Work Area: Algorithms for Design Methodologies for Complex Circuits and Digital Optical Systems
Keywords logic synthesis, controller synthesis, architectural synthesis
Start Date: 1 September 92 / Duration: 36 months / Status: running
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Abstract This project addresses logic synthesis, focusing on new models as well as a better understanding of the connection to various technological targets, controller synthesis coping with high complexity and using block generators, and architectural design including the use of library blocks and parameterised generators.
This project aims to make significant advances in logic synthesis by exploiting new models such as binary decision diagrams, and to establish a better link with practical issues such as wiring problems and connection to layout generators. It also aims to create a better link with architectural synthesis. For this purpose the logic synthesis methods proposed have to be very robust with respect to complexity and to be able to handle more efficiently the existence of generators and library blocks. Moreover, any restricted technology target, such as a standard cell, is avoided, and new devices, especially CPLDs and FPGAs, widely addressed.
The proposed methods concern three areas:
For logic synthesis, the partners appreciate that the state-of-the-art is changing very rapidly due to the extensive use of new representations for Boolean functions, namely the binary decision diagrams. This gives a good chance to new synthesis tools which may provide a significant gain both in results (area/performance) and in running time/memory space. Several partners (INPG, COMPASS, UCL) joined their efforts and significant progress has made in binary decision diagrams construction, input order selection, and in the different use of these representations for synthesis on various targets. Specific mappers on FPGA targets led to immediate technology transfers (INPG) and improvements on standard cells synthesis were pointed out (COMPASS).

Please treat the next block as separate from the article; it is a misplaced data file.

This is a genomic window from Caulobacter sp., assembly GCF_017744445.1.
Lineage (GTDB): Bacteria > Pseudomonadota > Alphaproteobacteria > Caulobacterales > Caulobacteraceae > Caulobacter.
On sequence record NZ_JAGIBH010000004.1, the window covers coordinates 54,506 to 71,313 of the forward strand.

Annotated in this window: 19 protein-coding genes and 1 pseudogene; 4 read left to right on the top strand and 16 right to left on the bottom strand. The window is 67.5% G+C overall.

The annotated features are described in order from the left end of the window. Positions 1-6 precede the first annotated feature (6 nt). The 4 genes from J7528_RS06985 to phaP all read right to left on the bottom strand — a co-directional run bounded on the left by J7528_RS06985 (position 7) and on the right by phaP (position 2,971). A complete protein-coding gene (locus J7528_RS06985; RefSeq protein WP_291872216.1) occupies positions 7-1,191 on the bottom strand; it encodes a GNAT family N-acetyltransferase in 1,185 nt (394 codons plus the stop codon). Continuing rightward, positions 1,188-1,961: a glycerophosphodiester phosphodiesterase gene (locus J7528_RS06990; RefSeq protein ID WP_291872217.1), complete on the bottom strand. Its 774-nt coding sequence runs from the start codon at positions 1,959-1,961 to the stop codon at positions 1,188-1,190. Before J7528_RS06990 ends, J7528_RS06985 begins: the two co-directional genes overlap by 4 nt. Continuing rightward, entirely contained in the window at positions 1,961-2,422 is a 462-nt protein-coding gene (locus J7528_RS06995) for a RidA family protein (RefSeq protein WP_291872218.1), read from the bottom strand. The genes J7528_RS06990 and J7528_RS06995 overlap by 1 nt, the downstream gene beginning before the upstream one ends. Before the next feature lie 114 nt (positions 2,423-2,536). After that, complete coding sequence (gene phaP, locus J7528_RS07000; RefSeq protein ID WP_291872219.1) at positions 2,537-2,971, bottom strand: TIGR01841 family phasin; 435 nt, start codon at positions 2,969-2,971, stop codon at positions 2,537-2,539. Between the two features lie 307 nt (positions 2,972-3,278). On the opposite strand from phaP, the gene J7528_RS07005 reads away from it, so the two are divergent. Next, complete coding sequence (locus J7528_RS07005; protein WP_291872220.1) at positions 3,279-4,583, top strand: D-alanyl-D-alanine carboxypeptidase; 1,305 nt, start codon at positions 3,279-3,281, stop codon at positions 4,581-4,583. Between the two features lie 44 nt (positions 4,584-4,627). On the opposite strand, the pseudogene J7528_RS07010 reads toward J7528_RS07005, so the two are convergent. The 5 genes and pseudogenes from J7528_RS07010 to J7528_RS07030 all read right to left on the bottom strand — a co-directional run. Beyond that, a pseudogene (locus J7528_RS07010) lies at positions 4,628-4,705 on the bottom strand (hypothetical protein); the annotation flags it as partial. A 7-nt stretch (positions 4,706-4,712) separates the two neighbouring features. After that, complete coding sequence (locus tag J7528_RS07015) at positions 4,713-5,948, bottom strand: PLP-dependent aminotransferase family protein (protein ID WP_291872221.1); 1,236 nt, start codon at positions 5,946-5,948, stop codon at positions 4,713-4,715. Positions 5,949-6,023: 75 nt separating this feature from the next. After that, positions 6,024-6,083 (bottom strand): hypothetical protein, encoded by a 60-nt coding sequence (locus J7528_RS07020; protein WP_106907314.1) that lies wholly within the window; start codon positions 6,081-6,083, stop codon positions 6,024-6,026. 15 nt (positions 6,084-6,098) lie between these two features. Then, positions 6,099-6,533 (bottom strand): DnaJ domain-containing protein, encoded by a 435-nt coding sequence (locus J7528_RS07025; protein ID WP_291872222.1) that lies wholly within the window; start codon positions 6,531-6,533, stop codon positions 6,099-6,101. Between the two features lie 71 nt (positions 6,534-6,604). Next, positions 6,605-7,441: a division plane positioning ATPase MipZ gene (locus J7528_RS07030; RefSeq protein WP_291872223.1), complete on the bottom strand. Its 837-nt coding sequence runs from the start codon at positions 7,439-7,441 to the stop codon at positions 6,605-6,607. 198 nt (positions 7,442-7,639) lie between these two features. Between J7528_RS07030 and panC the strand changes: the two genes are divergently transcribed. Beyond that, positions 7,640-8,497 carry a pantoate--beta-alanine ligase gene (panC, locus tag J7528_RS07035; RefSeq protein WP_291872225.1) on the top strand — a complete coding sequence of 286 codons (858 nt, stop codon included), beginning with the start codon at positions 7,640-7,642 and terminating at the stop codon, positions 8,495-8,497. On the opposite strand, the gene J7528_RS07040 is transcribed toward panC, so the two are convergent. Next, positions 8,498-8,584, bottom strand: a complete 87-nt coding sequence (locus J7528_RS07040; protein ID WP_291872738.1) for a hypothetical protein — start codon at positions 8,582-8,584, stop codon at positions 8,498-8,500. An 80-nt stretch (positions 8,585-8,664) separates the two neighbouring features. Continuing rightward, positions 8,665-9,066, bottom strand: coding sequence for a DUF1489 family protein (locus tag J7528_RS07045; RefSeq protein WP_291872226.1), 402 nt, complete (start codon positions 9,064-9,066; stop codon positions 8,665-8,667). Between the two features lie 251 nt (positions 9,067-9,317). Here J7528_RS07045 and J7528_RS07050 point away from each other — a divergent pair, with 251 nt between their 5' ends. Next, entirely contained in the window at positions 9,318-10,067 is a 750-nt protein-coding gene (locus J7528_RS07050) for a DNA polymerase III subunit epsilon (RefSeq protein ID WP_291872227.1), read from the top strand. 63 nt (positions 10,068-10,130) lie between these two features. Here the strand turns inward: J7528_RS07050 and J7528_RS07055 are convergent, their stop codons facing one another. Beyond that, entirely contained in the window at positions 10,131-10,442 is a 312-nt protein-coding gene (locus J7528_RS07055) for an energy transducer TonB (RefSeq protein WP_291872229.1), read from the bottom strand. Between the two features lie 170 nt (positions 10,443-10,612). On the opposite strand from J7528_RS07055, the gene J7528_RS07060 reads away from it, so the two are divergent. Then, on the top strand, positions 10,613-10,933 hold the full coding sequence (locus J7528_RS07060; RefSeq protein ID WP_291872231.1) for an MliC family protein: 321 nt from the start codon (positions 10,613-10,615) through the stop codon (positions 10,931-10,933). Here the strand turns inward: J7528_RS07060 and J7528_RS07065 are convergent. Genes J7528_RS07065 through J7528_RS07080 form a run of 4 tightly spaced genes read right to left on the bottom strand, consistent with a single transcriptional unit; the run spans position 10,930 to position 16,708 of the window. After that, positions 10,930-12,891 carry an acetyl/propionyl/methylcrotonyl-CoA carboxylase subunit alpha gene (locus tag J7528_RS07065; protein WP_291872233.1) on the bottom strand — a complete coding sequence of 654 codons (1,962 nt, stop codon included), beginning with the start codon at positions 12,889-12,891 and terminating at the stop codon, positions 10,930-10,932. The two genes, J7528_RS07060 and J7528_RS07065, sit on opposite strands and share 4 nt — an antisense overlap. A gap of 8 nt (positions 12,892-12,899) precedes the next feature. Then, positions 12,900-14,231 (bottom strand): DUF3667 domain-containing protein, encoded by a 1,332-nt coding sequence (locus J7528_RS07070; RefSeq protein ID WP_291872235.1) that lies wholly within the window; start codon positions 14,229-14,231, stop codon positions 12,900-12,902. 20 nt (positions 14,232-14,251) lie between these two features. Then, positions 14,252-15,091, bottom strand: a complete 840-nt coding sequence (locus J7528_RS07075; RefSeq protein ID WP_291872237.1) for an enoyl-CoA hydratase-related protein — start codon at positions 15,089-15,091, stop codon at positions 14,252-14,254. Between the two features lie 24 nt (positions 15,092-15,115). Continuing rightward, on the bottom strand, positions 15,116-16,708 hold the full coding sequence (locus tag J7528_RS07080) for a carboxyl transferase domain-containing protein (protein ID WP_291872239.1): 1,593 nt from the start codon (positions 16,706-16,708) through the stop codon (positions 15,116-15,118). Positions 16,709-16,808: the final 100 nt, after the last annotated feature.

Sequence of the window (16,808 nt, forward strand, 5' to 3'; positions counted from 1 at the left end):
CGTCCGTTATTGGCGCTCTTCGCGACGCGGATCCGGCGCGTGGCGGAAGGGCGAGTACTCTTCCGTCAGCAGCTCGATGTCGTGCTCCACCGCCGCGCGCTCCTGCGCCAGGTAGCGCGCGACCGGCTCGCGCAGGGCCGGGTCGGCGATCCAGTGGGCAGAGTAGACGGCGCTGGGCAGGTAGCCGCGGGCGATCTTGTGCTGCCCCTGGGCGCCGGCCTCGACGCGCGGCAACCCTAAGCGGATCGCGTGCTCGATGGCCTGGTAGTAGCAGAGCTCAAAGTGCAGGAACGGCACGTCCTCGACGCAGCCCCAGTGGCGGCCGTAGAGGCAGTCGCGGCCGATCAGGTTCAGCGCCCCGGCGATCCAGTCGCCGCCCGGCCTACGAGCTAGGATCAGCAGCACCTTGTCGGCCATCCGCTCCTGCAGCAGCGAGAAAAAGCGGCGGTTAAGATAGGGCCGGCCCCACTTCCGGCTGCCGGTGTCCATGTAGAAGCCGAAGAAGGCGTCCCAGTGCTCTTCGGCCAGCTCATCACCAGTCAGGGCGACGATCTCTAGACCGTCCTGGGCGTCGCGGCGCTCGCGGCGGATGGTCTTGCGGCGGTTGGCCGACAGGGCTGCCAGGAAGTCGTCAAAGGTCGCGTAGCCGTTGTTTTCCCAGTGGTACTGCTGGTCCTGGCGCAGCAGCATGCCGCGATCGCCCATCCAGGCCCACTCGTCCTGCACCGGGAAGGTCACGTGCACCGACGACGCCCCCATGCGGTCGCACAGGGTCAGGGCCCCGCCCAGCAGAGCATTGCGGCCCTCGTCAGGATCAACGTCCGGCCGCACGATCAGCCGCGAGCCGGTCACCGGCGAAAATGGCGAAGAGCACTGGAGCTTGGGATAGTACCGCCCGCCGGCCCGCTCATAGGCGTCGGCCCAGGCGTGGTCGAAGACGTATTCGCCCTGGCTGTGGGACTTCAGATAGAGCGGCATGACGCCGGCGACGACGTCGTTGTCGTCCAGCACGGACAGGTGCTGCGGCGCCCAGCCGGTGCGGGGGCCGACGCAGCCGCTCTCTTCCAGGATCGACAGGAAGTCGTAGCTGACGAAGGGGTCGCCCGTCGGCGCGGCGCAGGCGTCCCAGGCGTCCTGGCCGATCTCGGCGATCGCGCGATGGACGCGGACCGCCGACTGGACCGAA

For controller synthesis, a dedicated synthesis tool for ultra large Moore controllers described in VHDL and using ROM generators are already available and such a tool is unique. Extension to the use of communicating finite state machines or hierarchical finite state machines is under good progress and both partners (INPG, IMEC) should bring a significant contribution to this strategic topic.
For architectural synthesis, the partners focus on the impact of parametrised generators, on data path synthesisers, on automatic synthesis tools from VHDL (Dortmund, Eindhoven). One of the partners (INPG) is addressing successfully the package partitioning problem and this is of considerable interest.
This project aims to improve the theoretical state-of-the-art of logic synthesis and brings some new highlights to practical issues such as wiring and timing aspects. An important technology transfer effort towards industry is being undertaken by several partners and successful products have emerged. Companies directly involved in the project will benefit from the results, and most academic members are directly engaged in transfers towards industry (IMEC, INPG, Karlsruhe). As an example a start up marketing the results of this projects sells up to 2000 licenses of a synthesis tool in 1992/93.
The dissemination of our results has been done through publications, meetings and workshops.
Publications identified in 1993
INPG/CSI - F
46, Avenue Felix Viallet
F - 38031 Grenoble Cedex
IMEC vzw - B
Université Catholique de Louvain - B
Universität Dortmund - D
Universität Karlsruhe - D
Compass Design Automation - F
Dassault Electronique - F
Technische Universiteit Eindhoven - NL
Prof. G. Saucier
tel +33/76 574687
fax +33/76 503421
LINK - 6855, August 1994
please address enquiries to the ESPRIT Information Desk
html version of synopsis by Nick Cook